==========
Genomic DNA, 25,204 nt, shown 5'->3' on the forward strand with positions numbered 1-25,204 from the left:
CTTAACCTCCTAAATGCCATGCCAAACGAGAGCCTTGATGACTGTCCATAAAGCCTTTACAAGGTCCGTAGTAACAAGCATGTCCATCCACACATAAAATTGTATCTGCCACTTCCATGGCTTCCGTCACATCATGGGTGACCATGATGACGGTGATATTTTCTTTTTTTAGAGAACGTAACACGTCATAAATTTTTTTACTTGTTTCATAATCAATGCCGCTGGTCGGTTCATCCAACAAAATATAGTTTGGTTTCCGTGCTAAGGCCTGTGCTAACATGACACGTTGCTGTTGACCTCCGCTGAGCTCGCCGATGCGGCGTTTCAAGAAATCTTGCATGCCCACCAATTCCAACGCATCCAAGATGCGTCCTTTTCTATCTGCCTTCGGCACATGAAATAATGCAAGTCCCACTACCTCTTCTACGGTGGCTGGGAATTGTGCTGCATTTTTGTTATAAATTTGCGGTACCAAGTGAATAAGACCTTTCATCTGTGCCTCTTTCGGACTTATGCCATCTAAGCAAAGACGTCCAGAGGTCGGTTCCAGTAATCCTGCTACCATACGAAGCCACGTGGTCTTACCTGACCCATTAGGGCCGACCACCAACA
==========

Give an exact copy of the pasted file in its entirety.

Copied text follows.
Genomic DNA, 25,204 nt, shown 5'->3' on the forward strand with positions numbered 1-25,204 from the left:
CTTAACCTCCTAAATGCCATGCCAAACGAGAGCCTTGATGACTGTCCATAAAGCCTTTACAAGGTCCGTAGTAACAAGCATGTCCATCCACACATAAAATTGTATCTGCCACTTCCATGGCTTCCGTCACATCATGGGTGACCATGATGACGGTGATATTTTCTTTTTTTAGAGAACGTAACACGTCATAAATTTTTTTACTTGTTTCATAATCAATGCCGCTGGTCGGTTCATCCAACAAAATATAGTTTGGTTTCCGTGCTAAGGCCTGTGCTAACATGACACGTTGCTGTTGACCTCCGCTGAGCTCGCCGATGCGGCGTTTCAAGAAATCTTGCATGCCCACCAATTCCAACGCATCCAAGATGCGTCCTTTTCTATCTGCCTTCGGCACATGAAATAATGCAAGTCCCACTACCTCTTCTACGGTGGCTGGGAATTGTGCTGCATTTTTGTTATAAATTTGCGGTACCAAGTGAATAAGACCTTTCATCTGTGCCTCTTTCGGACTTATGCCATCTAAGCAAAGACGTCCAGAGGTCGGTTCCAGTAATCCTGCTACCATACGAAGCCACGTGGTCTTACCTGACCCATTAGGGCCGACCACCAACA